February 8, 2009 Cooperation, despite being now considered the third force of evolution, just behind mutation and natural selection, is difficult to explain in the context of an evolutionary process based on competition between individuals and selfish behavior. But this puzzle, that has haunted scientists for decades, is now a little closer to be solved by research about to be published on the journal Physical Review Letters.

Richard Dawkins never tires of reminding us that evolution is based on the survival of the fittest and on selfishness. Every living thing, right down to individual cells, is designed to survive, if necessary at the expense of everything else. On the other hand, cooperation is now considered the third force of evolution, just behind mutation and natural selection. This puzzle has haunted scientists for decades and is difficult to explain in the context of an evolutionary process based on competition between individuals and selfish behavior.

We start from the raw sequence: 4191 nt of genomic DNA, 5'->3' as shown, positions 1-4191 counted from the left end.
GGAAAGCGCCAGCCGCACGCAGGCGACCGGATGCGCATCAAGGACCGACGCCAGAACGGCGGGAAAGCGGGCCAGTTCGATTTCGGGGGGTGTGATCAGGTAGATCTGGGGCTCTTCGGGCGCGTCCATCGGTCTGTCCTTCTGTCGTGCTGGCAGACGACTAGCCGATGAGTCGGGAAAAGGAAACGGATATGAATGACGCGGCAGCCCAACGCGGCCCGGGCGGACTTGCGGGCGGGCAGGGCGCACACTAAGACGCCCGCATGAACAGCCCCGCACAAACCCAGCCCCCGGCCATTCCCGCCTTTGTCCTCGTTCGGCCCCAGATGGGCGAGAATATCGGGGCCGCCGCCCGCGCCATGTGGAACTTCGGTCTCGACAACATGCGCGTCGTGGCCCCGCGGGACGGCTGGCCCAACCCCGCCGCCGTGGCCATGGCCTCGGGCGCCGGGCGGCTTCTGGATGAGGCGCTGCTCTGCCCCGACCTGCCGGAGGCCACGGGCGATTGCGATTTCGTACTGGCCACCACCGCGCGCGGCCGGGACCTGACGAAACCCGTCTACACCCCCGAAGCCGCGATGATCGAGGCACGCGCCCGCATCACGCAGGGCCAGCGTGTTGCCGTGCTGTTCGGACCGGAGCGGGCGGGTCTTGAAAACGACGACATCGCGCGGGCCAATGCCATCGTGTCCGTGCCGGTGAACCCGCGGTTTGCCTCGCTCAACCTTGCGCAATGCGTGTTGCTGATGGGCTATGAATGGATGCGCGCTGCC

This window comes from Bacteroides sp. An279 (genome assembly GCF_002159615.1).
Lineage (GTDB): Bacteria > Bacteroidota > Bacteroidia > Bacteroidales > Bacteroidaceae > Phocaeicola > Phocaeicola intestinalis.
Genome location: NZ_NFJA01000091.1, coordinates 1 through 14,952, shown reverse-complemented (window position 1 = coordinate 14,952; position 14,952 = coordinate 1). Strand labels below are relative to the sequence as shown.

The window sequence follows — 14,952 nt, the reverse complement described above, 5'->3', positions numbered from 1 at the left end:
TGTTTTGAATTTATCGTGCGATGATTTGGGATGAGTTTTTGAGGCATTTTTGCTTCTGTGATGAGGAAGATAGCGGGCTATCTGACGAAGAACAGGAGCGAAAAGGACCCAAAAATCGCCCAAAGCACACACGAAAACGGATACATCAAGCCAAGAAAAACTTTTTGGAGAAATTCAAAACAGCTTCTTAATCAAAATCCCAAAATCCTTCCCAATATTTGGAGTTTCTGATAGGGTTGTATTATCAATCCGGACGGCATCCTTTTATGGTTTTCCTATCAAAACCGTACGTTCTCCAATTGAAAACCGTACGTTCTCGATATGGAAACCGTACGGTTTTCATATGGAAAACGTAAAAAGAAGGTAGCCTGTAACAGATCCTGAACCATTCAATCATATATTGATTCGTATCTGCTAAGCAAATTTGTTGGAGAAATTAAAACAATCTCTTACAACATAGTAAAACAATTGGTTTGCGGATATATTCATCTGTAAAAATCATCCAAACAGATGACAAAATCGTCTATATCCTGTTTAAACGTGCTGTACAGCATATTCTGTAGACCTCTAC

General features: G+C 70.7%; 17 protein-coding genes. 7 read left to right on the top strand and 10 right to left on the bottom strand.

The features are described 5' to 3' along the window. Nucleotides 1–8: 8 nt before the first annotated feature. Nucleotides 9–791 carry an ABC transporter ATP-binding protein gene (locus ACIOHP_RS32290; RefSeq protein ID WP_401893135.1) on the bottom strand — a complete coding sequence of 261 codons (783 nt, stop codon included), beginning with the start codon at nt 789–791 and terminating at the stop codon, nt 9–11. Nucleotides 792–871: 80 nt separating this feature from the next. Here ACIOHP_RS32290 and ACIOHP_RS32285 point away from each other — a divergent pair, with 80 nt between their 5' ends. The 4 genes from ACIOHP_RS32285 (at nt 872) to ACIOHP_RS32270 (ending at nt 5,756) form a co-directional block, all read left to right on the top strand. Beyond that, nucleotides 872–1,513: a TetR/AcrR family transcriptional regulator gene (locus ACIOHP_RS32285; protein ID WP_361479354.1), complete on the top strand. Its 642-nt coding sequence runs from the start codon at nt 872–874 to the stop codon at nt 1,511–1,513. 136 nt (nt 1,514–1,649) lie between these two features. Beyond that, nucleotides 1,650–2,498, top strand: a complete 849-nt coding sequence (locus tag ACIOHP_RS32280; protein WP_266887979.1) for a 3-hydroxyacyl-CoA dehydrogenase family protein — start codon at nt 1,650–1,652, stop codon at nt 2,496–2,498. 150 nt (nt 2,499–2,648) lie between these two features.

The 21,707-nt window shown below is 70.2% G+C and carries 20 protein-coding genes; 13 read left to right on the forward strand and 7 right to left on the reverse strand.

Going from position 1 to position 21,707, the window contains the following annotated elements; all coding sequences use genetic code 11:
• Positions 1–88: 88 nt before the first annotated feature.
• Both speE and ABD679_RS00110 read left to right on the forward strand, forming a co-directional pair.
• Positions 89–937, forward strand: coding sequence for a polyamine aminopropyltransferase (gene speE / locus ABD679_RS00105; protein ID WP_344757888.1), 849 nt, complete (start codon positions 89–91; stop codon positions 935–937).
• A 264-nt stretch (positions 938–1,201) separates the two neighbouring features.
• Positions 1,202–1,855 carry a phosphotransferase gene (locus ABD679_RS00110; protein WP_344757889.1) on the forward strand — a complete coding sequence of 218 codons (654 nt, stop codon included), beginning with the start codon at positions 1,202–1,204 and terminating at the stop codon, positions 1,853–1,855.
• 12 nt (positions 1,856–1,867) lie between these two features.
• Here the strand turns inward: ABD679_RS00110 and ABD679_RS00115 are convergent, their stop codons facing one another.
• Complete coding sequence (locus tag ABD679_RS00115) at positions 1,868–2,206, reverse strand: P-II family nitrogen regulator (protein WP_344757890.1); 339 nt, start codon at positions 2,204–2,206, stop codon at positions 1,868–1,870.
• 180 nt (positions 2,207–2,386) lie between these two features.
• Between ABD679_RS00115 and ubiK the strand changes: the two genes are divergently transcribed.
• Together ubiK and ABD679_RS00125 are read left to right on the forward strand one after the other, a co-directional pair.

The new research reveals that an increasing range of behaviors among the individuals of a population leads to cooperation, supporting the idea that democracy - where individuals are free to act as they wish - is in fact the path for better societies.